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Speech on John Donne's religious and love poetry

             It is fair to say that John Donne is acknowledged for his explorations beyond physical aspects in life during the period of the Renaissance. This "rebirth" in his poetry is essentially illustrated through his use of devices and his expression in meaning. What comes to debate is whether poetic techniques utilized are more significant than the content that is induced. My interpretations of the poems "The Sunne Rising" and "Batter My Heart" encourage the.
             idea that in Donne's poetry one is influential over the other. Generally, content relies on the techniques being employed, but techniques would be ineffective without the result of useful content. The critical readings of Helen Gardner and M.E. Rickey claim some similar as well as different insights regarding this notion.
             A tendency that can be followed in Donne's work is his exploration of "metaphysical" emotions conveyed by the persona. In view of the fact that love results in the complex range of experiences that need to be articulated, Donne may have expanded his content in some poems in order to express exactly what he feels. The theme of love is relevant in his poem of "The Sunne Rising", where Donne endeavors to create a harmony between the persona and his mistress with pride and boastful admiration, which is seen through his use of hyperbolic conceits: "She is all states, and all princes I, Nothing else is.".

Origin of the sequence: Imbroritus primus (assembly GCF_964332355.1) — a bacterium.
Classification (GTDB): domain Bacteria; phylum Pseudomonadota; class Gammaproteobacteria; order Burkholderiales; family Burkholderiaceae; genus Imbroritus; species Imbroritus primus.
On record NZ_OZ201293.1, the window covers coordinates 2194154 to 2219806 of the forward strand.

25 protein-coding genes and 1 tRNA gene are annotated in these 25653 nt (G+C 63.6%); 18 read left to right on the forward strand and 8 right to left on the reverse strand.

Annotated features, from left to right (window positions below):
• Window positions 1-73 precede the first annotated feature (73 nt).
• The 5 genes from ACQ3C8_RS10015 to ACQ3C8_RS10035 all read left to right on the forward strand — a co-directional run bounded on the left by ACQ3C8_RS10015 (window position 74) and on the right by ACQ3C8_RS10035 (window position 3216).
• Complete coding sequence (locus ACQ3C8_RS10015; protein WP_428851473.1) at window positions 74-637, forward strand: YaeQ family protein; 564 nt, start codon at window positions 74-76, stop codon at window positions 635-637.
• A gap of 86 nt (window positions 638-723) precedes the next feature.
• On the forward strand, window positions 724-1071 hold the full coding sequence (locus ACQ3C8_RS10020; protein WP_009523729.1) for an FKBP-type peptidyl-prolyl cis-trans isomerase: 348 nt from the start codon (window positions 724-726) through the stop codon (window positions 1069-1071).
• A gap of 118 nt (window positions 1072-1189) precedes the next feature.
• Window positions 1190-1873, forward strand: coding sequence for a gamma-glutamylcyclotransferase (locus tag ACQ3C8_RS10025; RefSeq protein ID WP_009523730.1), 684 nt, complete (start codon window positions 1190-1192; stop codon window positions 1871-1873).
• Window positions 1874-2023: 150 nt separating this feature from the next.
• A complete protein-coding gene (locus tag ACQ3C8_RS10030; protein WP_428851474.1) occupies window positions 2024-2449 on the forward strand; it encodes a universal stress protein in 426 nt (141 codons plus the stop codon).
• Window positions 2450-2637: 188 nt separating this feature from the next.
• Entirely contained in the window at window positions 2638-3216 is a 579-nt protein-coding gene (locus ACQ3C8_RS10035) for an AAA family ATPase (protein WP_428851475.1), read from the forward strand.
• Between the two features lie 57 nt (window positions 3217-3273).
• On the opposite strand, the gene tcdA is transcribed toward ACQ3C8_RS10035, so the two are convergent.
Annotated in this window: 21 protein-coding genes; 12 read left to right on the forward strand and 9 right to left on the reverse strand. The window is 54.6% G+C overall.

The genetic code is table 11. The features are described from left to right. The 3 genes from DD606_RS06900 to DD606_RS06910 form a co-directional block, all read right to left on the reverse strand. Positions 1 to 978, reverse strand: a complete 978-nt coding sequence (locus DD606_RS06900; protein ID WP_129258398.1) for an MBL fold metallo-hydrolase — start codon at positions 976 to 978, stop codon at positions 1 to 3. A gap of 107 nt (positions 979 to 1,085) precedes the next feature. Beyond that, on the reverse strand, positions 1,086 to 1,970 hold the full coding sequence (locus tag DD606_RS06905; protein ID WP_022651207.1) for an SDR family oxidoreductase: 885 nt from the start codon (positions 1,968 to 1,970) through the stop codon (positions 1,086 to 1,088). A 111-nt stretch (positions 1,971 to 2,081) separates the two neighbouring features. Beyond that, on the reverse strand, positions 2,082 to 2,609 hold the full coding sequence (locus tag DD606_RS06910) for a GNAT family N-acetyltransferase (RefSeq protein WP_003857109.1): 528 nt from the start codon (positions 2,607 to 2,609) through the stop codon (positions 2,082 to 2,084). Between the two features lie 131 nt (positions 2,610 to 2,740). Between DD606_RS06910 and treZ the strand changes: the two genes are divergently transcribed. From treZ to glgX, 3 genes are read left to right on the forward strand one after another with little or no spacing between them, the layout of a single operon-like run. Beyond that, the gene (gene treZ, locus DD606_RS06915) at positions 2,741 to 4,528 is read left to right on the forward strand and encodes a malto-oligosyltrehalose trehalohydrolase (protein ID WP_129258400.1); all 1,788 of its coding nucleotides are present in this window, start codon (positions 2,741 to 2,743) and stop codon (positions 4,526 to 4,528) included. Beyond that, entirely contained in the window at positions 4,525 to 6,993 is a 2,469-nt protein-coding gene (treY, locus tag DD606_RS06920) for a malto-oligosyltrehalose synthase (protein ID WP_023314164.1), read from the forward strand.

Rickey states that "in Donne's world the physical laws of the universe must adhere to the complexities of love and passion". This implies that despite techniques content is fundamental when dealing with different levels of metaphysical sense. Hence it is seen that each stanza holds different emotions beyond the practical. Techniques are just one of the elements that make up Donne's unique style in Renaissance poetry. The persona introduces a mock-angry tone as devices of outbursts and insults towards the sunne's disturbance between the couple's love, calling it a "Busy old fool, unruly sun" as well as a "Pedantique wretch".

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